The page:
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Original Article



Effect of vitamin D3 supplementation upon the metabolic and DNA methylation profile of cystic fibrosis patients

Maria Paula de Paiva, Dayanna Joyce Marques Queiroz, Celso Costa da Silva Junior, Constantino Giovanni Braga Cartaxo, Marina de Castro Coelho, Rafaella Cristhine Luna Pordeus, Rafaela Lira Formiga Cavalcanti de Lima, Darlene Camati Persuhn, Alexandre Sergio Silva, Naila Francis Paulo de Oliveira, Maria da Conceicao Rodrigues Goncalves.


Abstract

Background: Cystic fibrosis (CF) is a genetic disease that affects the transmembrane conductance regulator gene responsible for modulating chloride ion transportation in the cell membrane. Hypovitaminosis D is frequently observed among fibrocystic disease patients. Therefore, this study was aimed to evaluate the effect of vitamin D3 supplementation in patients with CF concerning their metabolic and deoxyribonucleic acid (DNA) methylation profiles.
Methodology: A clinical trial involving 12 CF patients was carried out in Joao Pessoa. After assessment of hypovitaminosis D prevalence in the studied population, four patients with vitamin D3 insufficiency/deficiency were administered cholecalciferol megadose supplementation in addition to biochemical examinations and analysis of inflammatory and epigenetic indicators. The DNA methylation profile of the studied genes' promoter regions was determined through a qualitative methylation restriction enzyme technique. Data were analyzed using the Statistical Package for the Social Sciences 25.0 software for T-tests, Mann-Whitney, and Wilcoxon test calculations.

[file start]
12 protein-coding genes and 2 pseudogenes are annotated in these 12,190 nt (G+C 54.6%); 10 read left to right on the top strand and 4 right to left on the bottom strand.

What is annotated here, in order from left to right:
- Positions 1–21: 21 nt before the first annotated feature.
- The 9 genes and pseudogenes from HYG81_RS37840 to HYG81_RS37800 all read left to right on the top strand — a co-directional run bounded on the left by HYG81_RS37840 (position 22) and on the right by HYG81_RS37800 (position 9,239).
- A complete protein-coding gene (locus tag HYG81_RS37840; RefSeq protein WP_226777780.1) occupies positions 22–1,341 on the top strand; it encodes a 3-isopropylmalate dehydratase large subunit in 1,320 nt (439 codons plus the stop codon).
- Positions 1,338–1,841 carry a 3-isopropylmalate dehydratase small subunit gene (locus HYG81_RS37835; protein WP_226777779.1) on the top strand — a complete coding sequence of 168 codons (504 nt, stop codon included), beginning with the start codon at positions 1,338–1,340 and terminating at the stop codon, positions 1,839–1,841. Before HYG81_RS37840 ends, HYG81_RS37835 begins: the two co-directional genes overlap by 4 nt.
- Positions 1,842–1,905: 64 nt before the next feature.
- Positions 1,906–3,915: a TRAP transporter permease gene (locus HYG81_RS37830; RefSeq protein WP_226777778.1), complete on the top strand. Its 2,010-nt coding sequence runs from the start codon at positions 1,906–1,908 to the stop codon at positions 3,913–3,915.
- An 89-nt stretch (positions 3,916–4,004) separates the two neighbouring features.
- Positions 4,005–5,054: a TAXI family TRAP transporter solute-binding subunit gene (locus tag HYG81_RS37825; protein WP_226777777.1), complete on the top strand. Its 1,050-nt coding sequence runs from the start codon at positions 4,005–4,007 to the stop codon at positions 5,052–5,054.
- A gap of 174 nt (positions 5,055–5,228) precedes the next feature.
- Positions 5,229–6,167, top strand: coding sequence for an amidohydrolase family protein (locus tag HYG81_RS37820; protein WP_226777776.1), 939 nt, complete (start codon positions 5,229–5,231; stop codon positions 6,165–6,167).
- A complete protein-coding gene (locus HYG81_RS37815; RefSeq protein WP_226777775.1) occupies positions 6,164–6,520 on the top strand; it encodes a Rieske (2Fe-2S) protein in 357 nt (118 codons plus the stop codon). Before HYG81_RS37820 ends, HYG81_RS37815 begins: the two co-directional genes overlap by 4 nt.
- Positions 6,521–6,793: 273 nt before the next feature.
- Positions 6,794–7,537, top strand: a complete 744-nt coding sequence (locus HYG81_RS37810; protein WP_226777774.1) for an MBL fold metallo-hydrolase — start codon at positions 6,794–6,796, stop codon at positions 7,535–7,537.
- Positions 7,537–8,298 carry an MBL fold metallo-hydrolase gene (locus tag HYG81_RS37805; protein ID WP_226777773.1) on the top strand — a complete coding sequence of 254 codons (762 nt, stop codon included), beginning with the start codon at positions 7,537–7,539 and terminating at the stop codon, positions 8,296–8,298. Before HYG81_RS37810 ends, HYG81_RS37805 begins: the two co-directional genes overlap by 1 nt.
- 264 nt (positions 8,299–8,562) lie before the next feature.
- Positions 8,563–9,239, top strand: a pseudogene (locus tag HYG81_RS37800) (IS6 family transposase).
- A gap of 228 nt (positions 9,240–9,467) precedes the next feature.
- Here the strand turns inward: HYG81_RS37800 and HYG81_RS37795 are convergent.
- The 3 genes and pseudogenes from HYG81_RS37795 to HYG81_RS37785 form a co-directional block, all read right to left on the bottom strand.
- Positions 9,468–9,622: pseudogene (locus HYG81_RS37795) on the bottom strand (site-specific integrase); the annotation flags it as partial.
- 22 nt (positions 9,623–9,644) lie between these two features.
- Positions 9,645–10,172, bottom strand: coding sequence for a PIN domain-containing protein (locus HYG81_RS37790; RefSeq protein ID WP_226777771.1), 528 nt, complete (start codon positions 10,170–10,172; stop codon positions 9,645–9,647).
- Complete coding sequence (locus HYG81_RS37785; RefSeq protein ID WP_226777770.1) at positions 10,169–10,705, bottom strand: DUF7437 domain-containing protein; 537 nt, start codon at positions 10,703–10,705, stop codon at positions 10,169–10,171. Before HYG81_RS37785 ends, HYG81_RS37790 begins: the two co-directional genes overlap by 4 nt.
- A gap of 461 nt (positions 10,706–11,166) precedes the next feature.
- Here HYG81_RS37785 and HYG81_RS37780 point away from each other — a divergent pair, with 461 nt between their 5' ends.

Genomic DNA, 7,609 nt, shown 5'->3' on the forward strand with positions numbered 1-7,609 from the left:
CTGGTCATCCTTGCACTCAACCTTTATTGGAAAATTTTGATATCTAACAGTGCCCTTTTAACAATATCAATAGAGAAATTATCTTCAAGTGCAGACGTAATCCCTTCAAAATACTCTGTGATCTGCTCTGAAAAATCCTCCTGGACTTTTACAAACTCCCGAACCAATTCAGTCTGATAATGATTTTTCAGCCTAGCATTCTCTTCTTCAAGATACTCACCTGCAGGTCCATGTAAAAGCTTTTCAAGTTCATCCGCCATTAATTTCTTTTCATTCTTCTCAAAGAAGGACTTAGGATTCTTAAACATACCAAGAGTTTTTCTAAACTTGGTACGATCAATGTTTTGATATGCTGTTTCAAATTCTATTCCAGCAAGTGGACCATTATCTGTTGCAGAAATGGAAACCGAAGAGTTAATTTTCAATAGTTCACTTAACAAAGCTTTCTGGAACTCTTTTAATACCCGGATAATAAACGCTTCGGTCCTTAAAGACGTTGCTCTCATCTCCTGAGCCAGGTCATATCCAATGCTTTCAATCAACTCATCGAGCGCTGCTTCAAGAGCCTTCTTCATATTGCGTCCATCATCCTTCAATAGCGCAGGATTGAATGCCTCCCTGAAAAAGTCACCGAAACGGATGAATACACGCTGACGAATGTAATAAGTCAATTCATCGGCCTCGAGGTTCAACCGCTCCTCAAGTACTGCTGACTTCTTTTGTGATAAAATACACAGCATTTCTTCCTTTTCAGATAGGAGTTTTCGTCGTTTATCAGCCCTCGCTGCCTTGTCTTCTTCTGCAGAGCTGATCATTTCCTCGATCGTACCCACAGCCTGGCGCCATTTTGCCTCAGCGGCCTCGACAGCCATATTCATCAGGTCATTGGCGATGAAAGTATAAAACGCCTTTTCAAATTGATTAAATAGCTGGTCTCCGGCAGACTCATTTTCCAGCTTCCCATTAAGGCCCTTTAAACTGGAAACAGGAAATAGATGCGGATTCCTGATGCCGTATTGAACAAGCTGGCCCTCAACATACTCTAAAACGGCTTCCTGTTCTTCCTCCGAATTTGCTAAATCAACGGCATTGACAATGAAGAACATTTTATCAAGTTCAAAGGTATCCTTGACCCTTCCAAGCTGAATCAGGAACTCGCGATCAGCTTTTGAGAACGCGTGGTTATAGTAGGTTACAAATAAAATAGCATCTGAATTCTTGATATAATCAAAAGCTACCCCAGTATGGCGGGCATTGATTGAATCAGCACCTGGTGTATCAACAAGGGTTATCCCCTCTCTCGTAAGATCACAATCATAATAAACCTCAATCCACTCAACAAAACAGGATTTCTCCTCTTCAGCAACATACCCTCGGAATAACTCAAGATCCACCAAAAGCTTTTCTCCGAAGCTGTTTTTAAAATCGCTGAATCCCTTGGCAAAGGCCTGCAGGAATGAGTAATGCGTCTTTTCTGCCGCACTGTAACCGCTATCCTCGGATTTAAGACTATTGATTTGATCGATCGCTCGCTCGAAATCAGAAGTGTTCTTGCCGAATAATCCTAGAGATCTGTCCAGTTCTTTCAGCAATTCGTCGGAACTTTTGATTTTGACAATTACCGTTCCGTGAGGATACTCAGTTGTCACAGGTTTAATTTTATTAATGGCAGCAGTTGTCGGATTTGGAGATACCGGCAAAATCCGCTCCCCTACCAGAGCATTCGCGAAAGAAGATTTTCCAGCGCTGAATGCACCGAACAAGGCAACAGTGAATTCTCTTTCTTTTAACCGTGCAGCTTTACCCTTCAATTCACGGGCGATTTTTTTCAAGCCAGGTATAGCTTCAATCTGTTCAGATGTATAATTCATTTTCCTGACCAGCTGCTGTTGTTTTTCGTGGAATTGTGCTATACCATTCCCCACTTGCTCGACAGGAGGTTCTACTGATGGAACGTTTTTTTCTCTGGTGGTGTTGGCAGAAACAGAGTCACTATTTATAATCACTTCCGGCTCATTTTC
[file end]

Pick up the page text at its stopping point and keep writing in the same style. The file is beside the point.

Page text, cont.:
Results: Hypovitaminosis D was observed in 58%, 33% of the studied individuals. Patients with hypovitaminosis D reported blood sugar, glutamic-pyruvic transaminase (ALT), and uric acid levels significantly higher (p = 0.02; p = 0.05; p = 0.02, respectively) compared to individuals with sufficient 25-hydroxyvitamin D (25(OH)D), as well as elevated inflammatory values. Supplementation did not influence epigenetic nor metabolic parameters significantly, although the mean 25(OH)D serum concentration value increased from 18.3 ng/dl to 34.1 ng/dl (p = 0.06).
Conclusion: Cholecalciferol megadose elevated 25(OH)D serum levels, although it did not alter inflammatory, glycemic, or epigenetic parameters. This encourages future studies on the matter since significant differences were found in blood sugar, uric acid, and ALT serum levels for the vitamin D3 insufficiency/deficiency group despite this study’s small sample size.

Key words: Epigenetics, cystic fibrosis, supplementation, vitamin D, DNA methylation






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